Olentangy Valley News

Traffic, development 'angst' sullies survey results

Most Powell residents enjoy living here, but worry over two issues growing, says latest city questionnaire

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While 96 percent of residents consider Powell an "exceptional" or "better than average" place to live, not everything looked so sunny on a recent survey of city residents.

Concerns over traffic and development have led to "a level of angst not seen in previous surveys," according to the firm that conducted the survey.

"Arguably, these two issues have caused what looks to be a small but discernible erosion of popular support for the city's efforts to revitalize downtown, plan for the future and keep residents informed of important issues," said Martin Saperstein, of Columbus-based Saperstein Associates.

Saperstein announced the results of his firm's biennial survey of residents at Powell City Council's July 15 meeting. The firm conducted the survey of more than 400 registered voters in the city between May 12-20.

The margin of error for the sample was plus or minus 4.9 percentage points.

About 35 percent of respondents said they were somewhat or very satisfied with the city's efforts to manage traffic. That's down from 45 percent in 2010 and 2012 and 43 percent in 2008.

About 37 percent of this year's respondents said they were dissatisfied with the city's response to traffic issues, while 27 percent said they were very dissatisfied.

More residents said traffic should be among city officials' "highest priorities" than in years past. About 56 percent of residents listed traffic as a top priority in this year's survey, up more than 12 percentage points compared with each of the three previous surveys.

Saperstein said the public's concerns regarding traffic may have been heightened by the construction project that closed state Route 750 at state Route 315 between March 17 and June 20. That project was expected to be finished in late May, but its completion was delayed twice.

Although the Ohio Department of Transportation oversaw the project, which took place outside city limits in Liberty Township, Saperstein said it still could have negatively affected residents' views of the city.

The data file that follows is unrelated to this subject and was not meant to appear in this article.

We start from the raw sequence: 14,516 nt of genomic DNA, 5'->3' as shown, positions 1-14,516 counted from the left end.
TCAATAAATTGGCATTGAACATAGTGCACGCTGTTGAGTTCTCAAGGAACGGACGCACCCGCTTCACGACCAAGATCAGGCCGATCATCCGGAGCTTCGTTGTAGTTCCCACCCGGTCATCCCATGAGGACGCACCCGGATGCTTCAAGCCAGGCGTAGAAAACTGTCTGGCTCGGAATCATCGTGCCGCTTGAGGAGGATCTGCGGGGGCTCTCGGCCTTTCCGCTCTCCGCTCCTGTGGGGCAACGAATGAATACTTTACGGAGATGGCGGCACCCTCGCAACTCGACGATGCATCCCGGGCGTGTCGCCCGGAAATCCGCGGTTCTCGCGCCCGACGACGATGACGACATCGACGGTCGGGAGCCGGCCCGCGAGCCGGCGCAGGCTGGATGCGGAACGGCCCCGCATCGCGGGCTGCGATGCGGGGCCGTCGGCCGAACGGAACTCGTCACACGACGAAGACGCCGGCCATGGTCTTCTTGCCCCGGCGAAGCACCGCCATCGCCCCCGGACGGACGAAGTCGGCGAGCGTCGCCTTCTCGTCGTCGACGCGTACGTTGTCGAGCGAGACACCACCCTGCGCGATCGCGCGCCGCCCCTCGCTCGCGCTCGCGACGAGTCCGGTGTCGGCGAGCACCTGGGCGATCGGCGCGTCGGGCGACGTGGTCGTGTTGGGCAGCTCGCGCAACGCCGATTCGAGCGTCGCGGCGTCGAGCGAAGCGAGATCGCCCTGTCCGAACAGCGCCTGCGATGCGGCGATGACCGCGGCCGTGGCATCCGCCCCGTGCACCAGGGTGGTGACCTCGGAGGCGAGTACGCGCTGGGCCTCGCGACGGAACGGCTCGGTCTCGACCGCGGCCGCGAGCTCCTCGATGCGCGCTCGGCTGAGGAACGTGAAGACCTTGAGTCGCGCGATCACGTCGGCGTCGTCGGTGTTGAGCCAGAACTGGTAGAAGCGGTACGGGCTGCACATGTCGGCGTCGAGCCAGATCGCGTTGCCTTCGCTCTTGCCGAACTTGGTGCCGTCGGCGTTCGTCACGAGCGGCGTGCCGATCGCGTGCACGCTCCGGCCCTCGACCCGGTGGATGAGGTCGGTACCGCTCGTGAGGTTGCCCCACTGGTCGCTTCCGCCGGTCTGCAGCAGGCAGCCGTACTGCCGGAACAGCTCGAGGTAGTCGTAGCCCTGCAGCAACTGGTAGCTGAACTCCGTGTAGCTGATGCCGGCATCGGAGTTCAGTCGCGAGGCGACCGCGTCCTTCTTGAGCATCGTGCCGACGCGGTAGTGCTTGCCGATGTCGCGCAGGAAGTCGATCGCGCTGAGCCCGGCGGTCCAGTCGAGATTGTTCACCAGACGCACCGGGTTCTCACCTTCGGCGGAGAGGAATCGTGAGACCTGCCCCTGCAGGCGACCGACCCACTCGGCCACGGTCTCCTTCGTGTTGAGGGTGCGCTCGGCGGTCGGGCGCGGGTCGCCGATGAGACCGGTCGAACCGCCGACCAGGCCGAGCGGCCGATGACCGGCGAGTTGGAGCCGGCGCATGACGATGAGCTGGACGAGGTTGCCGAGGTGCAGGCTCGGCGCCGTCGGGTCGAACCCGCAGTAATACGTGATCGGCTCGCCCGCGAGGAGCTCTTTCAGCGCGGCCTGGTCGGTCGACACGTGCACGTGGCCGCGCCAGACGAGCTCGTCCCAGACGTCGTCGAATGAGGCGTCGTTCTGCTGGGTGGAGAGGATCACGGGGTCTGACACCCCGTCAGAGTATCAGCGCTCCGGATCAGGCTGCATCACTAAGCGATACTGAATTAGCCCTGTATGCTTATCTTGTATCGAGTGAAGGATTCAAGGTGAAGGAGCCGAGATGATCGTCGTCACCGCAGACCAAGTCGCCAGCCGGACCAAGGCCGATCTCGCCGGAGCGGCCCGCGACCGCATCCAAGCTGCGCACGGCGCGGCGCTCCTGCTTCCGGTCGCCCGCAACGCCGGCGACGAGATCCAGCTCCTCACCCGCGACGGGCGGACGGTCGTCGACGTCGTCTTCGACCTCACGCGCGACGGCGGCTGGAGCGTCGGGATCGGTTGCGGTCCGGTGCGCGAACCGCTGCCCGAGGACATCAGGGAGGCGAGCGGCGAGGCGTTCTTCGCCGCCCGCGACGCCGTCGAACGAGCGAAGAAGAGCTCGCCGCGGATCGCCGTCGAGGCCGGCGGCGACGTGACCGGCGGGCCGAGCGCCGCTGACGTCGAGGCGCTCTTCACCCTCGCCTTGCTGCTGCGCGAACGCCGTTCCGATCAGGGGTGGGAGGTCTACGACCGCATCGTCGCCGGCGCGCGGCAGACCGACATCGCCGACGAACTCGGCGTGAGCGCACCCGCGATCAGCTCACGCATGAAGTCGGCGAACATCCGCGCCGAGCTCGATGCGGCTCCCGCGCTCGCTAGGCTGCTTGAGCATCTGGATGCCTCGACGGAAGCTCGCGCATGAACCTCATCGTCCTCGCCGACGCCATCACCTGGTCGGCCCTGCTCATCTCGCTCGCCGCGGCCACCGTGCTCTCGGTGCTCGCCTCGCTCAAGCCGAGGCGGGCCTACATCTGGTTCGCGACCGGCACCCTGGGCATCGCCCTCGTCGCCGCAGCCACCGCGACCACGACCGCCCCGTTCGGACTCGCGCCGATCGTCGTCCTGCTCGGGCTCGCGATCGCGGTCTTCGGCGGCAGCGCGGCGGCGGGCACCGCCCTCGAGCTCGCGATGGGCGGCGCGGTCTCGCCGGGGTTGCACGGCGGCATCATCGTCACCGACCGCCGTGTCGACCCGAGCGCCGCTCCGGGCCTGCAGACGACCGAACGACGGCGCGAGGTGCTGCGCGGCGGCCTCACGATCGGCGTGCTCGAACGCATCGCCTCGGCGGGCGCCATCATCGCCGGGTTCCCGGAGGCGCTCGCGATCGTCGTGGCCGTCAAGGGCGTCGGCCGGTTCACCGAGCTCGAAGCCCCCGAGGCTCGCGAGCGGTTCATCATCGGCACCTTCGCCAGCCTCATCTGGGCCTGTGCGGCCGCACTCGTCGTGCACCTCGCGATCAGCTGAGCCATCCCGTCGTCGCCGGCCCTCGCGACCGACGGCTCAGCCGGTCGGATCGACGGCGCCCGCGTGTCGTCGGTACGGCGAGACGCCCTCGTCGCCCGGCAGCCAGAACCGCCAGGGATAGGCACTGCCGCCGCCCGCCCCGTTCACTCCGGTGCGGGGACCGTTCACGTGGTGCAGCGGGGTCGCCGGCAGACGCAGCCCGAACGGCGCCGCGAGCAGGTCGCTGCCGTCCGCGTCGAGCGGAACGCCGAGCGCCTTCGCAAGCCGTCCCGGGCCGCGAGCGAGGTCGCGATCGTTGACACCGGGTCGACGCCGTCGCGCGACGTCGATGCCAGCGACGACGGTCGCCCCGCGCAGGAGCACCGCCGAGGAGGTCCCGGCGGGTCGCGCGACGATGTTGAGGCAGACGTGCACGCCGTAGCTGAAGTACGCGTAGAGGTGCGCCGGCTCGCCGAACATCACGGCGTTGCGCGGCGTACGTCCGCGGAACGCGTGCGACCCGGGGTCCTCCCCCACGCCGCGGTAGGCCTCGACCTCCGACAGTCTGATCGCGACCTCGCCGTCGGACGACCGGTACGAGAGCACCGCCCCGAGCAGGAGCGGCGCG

"It places a burden on council to communicate that it's not your problem," he said.

About 25 percent of people surveyed said residential and commercial growth should be among city officials' highest priorities. That had never been mentioned as a top priority by more than 16 percent of residents in the previous three surveys.

About 68 percent of residents said they were very or somewhat satisfied with the way the city has handled residential growth -- down from 81 percent in 2012.

Nearly one of every five residents surveyed said the city should make limiting or stopping new multifamily housing developments a priority.

In other findings from the survey:

• About 80 percent of respondents agreed the city was "headed in the right direction." That's down 8 percent from 2012, but up slightly compared with results from 2008 and 2010.

• About 84 percent of residents said a greater variety of restaurants would make downtown Powell more appealing.

• More than 90 percent of respondents said they were somewhat or very satisfied with both the Powell Police Department and the Liberty Township Fire Department.

• About 93 percent of residents said they were somewhat or very satisfied with the city's snow removal services.

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